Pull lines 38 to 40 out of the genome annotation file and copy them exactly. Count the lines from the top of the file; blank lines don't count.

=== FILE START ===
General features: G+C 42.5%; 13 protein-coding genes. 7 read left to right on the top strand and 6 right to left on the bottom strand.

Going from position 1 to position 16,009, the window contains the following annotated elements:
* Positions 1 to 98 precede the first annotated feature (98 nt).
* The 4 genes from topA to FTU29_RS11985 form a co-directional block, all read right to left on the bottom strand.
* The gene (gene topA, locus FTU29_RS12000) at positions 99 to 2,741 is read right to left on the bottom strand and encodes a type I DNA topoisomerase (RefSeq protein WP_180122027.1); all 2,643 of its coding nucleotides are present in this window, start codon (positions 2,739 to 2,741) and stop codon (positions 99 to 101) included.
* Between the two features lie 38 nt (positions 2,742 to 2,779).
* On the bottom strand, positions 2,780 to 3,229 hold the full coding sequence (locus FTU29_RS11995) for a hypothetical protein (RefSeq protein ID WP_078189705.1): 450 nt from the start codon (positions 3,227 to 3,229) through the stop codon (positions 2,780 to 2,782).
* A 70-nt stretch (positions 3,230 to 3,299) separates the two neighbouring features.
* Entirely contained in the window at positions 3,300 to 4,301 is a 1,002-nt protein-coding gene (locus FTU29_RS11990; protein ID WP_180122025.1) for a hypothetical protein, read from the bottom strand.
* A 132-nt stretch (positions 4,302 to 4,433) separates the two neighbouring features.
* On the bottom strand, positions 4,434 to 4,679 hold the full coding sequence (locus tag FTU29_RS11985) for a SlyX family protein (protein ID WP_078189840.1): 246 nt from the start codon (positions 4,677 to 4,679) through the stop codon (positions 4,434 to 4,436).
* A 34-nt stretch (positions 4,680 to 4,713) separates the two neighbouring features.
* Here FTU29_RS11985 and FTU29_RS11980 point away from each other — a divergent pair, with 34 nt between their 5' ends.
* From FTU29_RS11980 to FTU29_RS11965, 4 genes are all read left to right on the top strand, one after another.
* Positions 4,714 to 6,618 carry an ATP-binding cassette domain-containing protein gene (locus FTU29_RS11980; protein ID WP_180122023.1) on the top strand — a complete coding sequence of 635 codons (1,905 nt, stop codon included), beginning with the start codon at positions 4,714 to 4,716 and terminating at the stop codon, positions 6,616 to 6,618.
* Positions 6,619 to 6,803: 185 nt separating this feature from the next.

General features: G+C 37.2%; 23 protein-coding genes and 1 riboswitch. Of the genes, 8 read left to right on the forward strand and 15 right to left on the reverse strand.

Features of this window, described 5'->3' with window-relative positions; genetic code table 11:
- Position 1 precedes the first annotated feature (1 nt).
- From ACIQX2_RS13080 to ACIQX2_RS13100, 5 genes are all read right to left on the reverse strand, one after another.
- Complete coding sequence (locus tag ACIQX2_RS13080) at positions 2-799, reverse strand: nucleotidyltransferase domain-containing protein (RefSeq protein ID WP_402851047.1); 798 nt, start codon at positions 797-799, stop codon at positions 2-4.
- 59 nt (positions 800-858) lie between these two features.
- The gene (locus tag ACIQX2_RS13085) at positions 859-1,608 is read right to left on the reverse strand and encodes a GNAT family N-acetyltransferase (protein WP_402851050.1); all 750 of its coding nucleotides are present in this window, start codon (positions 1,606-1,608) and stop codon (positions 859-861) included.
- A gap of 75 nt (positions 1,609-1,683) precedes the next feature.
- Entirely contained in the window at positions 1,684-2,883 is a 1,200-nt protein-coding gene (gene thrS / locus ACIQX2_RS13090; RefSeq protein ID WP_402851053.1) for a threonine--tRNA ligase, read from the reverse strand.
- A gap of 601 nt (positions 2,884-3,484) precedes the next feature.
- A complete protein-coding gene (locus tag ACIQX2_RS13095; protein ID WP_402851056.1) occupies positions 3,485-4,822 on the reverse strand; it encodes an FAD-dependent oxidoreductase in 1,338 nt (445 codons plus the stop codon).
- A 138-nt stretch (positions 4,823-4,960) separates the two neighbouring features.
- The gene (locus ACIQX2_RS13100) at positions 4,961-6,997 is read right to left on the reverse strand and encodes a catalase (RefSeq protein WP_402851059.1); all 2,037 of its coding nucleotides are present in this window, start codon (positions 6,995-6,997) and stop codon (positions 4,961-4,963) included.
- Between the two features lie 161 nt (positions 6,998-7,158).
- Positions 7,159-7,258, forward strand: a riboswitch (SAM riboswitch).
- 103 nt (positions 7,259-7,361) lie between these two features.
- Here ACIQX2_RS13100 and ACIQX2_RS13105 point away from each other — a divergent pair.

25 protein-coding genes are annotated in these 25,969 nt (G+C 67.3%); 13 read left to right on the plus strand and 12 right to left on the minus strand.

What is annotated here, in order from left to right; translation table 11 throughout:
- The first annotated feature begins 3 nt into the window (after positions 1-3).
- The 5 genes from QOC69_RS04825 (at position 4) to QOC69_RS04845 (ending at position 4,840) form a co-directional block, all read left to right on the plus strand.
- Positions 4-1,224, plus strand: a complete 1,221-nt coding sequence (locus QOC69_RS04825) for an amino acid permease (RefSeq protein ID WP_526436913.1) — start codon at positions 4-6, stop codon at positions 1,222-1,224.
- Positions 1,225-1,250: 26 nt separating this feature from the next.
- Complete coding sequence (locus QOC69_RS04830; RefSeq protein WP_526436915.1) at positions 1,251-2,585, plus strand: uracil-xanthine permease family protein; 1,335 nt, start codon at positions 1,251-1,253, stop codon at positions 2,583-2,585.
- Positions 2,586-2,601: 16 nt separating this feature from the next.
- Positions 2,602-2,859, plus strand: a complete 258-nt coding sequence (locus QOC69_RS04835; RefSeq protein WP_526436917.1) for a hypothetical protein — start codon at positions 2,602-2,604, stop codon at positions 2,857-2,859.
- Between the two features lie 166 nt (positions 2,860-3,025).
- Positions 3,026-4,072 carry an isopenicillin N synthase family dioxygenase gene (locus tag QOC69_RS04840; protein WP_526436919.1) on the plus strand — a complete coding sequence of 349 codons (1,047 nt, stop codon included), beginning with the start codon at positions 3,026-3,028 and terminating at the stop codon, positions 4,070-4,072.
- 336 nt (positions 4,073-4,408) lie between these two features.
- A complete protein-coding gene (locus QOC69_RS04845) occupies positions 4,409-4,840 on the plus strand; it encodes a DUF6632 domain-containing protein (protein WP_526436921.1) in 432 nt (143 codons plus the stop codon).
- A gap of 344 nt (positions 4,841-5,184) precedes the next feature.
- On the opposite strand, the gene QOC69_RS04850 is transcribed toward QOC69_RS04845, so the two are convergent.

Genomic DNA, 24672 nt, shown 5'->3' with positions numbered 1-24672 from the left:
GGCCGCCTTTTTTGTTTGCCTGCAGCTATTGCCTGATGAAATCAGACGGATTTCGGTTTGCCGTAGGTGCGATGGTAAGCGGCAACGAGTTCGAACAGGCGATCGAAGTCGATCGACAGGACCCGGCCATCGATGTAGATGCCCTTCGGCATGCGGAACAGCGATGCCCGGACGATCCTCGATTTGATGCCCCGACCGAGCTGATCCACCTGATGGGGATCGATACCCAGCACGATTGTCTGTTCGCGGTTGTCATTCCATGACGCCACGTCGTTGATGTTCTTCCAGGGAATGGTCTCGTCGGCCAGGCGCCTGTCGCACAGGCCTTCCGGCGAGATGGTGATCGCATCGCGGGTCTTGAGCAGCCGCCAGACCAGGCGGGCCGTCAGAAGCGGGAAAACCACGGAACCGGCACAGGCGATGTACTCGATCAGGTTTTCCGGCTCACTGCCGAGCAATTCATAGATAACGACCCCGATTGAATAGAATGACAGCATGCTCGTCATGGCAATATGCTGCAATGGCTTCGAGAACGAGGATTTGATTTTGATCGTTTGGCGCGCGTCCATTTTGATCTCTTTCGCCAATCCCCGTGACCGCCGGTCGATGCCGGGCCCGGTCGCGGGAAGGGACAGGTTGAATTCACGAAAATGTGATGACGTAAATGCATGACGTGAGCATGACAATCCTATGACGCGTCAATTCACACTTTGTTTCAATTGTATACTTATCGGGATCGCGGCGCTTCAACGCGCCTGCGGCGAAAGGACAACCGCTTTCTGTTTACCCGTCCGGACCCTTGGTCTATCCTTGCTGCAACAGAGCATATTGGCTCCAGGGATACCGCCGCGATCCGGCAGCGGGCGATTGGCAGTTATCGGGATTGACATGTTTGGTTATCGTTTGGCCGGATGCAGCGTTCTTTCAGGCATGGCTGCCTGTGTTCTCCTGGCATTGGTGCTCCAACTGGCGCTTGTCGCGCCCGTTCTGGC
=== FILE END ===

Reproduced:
- Positions 4-1,224, plus strand: a complete 1,221-nt coding sequence (locus QOC69_RS04825) for an amino acid permease (RefSeq protein ID WP_526436913.1) — start codon at positions 4-6, stop codon at positions 1,222-1,224.
- Positions 1,225-1,250: 26 nt separating this feature from the next.
- Complete coding sequence (locus QOC69_RS04830; RefSeq protein WP_526436915.1) at positions 1,251-2,585, plus strand: uracil-xanthine permease family protein; 1,335 nt, start codon at positions 1,251-1,253, stop codon at positions 2,583-2,585.